Former British Prime Minister Boris Johnson has launched a fight to save his political career at a hearing into “Partygate,” one of the scandals that brought his government down last year.
Johnson, flanked by lawyers in a packed committee room, began a four-hour grilling at the hands of members of parliament (MPs) on the Privileges Committee on Tuesday afternoon.
His premiership collapsed in 2022 after it emerged that dozens of social gatherings took place on his watch – some of which he personally attended – at a time when Britons were banned from seeing their loved ones due to Covid-19.
Johnson has admitted misleading Parliament over the existence of those parties, but claims he did so unknowingly.
But the parliamentary inquiry into whether he intentionally lied in Parliament has the potential to imperil his career; if the committee recommends a lengthy suspension from Parliament, he could be forced to fight a by-election in his tightly-fought constituency.
“I’m here to say to you, hand on heart, that I did not lie to the House,” Johnson said during his opening statement on Wednesday. He attacked the testimony of his former top adviser turned political foe, Dominic Cummings, saying “he has every motive to lie.”
And he claimed it was “nonsense” to rely on photographs showing Johnson at leaving drinks, claiming they showed socially distanced gatherings for which he was not fined by police.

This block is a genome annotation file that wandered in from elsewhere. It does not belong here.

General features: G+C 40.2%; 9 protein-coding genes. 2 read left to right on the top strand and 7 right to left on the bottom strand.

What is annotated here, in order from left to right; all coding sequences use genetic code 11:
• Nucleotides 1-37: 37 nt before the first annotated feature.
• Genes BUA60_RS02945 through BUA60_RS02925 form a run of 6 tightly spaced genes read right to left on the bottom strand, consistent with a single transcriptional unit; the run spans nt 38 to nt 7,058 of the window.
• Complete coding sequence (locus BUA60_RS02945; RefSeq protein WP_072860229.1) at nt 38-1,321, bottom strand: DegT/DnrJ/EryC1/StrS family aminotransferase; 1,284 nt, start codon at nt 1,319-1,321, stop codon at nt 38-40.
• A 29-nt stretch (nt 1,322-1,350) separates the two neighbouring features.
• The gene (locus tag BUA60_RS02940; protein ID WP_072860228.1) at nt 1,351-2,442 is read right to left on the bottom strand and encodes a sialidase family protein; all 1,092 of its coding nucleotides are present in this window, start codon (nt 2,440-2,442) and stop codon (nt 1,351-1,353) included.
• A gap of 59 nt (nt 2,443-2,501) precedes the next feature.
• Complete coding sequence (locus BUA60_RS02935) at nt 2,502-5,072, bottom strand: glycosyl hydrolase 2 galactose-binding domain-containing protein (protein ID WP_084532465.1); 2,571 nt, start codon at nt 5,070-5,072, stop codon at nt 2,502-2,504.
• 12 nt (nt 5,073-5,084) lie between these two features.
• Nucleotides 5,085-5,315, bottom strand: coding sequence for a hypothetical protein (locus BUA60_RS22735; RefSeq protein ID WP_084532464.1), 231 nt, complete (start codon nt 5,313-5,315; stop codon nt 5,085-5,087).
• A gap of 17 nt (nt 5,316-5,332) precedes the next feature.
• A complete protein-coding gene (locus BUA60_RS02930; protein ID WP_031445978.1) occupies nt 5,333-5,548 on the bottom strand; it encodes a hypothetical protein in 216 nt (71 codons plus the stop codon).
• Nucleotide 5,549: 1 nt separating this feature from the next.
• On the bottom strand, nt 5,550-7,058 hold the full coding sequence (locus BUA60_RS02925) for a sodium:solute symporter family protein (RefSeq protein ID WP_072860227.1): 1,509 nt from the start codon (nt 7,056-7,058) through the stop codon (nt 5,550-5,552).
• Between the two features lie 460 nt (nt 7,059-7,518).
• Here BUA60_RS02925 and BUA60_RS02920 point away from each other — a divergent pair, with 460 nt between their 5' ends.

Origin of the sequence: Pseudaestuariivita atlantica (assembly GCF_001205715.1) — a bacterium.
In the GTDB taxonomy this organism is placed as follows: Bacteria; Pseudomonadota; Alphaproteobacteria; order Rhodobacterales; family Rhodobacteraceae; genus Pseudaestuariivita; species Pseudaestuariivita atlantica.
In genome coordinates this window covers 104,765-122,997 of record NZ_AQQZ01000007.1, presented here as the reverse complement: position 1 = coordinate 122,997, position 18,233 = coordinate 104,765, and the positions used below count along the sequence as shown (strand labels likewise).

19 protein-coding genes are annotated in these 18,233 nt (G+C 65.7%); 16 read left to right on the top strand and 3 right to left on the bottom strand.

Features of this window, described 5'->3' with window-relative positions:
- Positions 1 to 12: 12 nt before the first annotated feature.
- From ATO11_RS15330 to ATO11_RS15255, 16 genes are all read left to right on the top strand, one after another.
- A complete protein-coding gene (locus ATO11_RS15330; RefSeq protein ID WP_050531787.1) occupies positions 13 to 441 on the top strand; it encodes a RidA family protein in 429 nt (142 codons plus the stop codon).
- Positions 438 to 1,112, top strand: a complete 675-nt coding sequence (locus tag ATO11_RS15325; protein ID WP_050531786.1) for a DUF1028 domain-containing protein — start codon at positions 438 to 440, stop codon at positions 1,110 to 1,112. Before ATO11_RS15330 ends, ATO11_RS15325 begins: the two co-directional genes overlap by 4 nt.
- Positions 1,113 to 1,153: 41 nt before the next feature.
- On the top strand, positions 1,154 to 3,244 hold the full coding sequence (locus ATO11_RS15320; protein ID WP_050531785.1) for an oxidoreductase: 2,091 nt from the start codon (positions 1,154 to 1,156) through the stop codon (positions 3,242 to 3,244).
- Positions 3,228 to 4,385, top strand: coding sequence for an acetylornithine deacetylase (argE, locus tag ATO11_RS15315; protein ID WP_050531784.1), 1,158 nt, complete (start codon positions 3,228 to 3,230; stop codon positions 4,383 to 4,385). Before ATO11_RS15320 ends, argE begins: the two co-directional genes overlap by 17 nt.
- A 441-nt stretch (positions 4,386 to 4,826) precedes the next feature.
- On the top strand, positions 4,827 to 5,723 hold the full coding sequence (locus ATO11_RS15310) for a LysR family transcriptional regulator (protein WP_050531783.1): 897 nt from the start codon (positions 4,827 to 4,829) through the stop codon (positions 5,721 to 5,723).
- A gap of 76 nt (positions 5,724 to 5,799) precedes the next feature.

Central to Johnson’s denial is his rebuttal of the committee’s suggestion that it would have been plain to the former prime minister that the guidelines and rules he created were being ignored.
The committee’s most recent report on the investigation says that the evidence “strongly suggests that breaches of guidance would have been obvious to Mr. Johnson at the time he was at the gatherings.”
London’s Metropolitan Police issued more than 100 fines to people who worked in Downing Street for breaches of pandemic regulations at times the country was under varying degrees of lockdown.
Johnson received one himself, for attending a gathering where he was presented with a birthday cake; his then-Chancellor, subsequently political rival and current Prime Minister, Rishi Sunak, was also fined.
Johnson reminded the committee of that fact in a reference to Sunak that will have been unwelcome inside Downing Street, suggesting that if it were obvious to Johnson that rules were being broken, “it must have been obvious to others in the building, including the current Prime Minister.”
A separate investigation by civil servant Sue Gray last year found that “the senior leadership at the centre” of Johnson’s administration “must bear responsibility” for a culture that allowed the parties to take place.
She added there is “no excuse for some of the behaviour” she investigated, which included “excessive alcohol consumption.” Logs of email exchanges were also featured, including some where staff openly discussed hiding their partying from the media.
The report probed 16 events that took place while the UK was living under strict Covid-19 restrictions.
This is a developing story that will be updated…